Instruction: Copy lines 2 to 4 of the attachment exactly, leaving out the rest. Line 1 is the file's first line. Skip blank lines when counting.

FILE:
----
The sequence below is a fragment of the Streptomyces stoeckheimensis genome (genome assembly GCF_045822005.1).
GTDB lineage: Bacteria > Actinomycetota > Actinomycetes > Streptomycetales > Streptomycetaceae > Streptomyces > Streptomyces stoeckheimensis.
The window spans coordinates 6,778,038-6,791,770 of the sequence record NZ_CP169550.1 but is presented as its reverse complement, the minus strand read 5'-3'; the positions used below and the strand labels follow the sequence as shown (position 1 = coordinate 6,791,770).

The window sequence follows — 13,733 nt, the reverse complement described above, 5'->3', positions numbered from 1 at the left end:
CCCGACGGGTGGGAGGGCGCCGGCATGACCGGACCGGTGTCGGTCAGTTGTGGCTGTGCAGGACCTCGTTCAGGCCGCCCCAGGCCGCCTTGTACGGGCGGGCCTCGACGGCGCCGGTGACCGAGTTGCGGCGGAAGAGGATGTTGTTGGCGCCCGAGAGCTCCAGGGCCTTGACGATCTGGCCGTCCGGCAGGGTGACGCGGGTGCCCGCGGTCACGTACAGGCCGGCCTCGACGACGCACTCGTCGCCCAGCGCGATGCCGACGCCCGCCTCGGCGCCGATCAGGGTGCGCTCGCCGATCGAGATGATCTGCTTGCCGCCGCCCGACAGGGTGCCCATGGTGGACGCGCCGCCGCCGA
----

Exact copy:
GTDB lineage: Bacteria > Actinomycetota > Actinomycetes > Streptomycetales > Streptomycetaceae > Streptomyces > Streptomyces stoeckheimensis.
The window spans coordinates 6,778,038-6,791,770 of the sequence record NZ_CP169550.1 but is presented as its reverse complement, the minus strand read 5'-3'; the positions used below and the strand labels follow the sequence as shown (position 1 = coordinate 6,791,770).

The window sequence follows — 13,733 nt, the reverse complement described above, 5'->3', positions numbered from 1 at the left end: